Vol 1, No 1, 28 June 1999
C E N T R A L E U R O P E A N N E W S:|
Slovak News Round-up
By Frances Bathgate
Another week in Slovak politics saw the government continuing to wrestle with the consequences of the past.
Charges have been brought against Gustav Krajci, former interior minister and now a deputy chairman of the Movement for a Democratic Slovakia (HZDS), the leading opposition party. Krajci was accused of deliberately printing and stamping ballot papers for the NATO membership referendum without the 'fourth' question concerning the direct election of the President. Krajci was denied parliamentary immunity from prosecution in February.
The minority language bill, a requirement for entry into the EU, has been approved by the government despite the lack of backing from the Hungarian Coalition Party (SMK). The Slovak National Party (SNS) organised protests against the bill in Bratislava on Wednesday. About 1,000 people attended. Notable in his absence was the chairman of the party, Jan Slota, whose controversial comments about his colleagues in the party made headlines last week.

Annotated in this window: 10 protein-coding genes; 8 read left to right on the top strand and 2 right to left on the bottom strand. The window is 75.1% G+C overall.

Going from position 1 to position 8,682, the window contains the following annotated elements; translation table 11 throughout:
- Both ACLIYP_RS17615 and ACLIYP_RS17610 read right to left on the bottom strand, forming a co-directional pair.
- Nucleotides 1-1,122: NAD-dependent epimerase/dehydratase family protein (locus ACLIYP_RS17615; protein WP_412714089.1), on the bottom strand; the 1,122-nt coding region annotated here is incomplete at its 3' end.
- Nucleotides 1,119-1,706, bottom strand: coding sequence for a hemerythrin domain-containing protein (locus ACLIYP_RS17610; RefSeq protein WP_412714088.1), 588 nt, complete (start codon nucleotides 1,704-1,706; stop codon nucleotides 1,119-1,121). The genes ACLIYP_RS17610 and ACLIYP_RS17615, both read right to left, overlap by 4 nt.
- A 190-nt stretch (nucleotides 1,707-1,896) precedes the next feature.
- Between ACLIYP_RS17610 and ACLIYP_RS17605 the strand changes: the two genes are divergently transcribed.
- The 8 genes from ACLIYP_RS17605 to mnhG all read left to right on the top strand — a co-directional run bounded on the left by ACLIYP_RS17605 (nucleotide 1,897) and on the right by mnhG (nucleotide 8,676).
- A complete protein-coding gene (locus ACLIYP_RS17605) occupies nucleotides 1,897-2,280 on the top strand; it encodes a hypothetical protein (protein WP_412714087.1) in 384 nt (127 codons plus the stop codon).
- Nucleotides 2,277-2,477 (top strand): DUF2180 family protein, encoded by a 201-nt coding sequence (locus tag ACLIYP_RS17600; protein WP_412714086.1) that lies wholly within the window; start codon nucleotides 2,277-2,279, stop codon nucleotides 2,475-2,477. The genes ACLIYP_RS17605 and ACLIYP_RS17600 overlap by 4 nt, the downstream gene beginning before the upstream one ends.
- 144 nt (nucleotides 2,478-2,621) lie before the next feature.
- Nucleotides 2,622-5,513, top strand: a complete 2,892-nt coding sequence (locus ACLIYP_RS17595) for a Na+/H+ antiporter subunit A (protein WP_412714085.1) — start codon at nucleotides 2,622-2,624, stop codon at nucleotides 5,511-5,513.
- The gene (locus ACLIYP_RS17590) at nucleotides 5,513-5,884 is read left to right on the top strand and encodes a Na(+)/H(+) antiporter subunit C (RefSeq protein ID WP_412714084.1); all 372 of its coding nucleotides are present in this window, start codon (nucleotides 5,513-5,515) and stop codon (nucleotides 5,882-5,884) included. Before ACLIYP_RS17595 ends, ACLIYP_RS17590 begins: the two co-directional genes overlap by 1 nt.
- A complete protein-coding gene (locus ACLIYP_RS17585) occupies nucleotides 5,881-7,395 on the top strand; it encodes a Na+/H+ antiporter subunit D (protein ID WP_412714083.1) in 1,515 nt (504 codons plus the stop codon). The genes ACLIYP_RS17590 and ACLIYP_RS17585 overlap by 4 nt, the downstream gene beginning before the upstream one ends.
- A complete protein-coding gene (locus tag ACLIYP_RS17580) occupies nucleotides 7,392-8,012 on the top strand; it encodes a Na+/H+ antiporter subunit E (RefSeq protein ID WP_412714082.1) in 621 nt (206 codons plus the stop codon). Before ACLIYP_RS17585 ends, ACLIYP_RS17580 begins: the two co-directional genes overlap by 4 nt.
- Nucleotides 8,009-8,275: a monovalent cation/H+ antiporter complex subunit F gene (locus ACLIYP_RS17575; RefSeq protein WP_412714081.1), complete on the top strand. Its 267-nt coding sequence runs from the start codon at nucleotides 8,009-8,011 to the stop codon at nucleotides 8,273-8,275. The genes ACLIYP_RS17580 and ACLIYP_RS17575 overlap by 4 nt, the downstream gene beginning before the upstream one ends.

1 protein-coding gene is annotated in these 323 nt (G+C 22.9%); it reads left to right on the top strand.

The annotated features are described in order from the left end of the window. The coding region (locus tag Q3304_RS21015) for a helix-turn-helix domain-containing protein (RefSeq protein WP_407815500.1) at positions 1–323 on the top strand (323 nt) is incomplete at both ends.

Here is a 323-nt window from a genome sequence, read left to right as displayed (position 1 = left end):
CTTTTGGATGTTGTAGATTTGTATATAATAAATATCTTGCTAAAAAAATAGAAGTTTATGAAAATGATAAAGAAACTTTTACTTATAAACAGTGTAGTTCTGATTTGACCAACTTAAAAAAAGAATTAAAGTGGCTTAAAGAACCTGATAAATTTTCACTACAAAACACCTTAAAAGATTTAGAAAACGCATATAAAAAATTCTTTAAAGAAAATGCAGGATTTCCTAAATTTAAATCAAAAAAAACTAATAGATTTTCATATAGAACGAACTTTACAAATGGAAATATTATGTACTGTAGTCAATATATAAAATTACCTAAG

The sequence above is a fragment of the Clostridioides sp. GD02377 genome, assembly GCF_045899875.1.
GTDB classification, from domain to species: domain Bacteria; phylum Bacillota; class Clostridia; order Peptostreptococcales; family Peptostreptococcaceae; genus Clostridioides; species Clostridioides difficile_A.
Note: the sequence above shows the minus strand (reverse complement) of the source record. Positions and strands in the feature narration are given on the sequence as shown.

Although absent from the demonstration, the hapless Slota has not remained absent from the news. He has been accused of leaking secret service (SIS) information. He has defended rather than denied the action.
US company Cinergy has acquired a significant stake in Nafta Gbely, a section of the monopolistic gas industry with massive underground storage facilities. Nafta Gbely was privatised in 1996 under conditions which provoked great controversy.
Frances Bathgate, 27 June 1999
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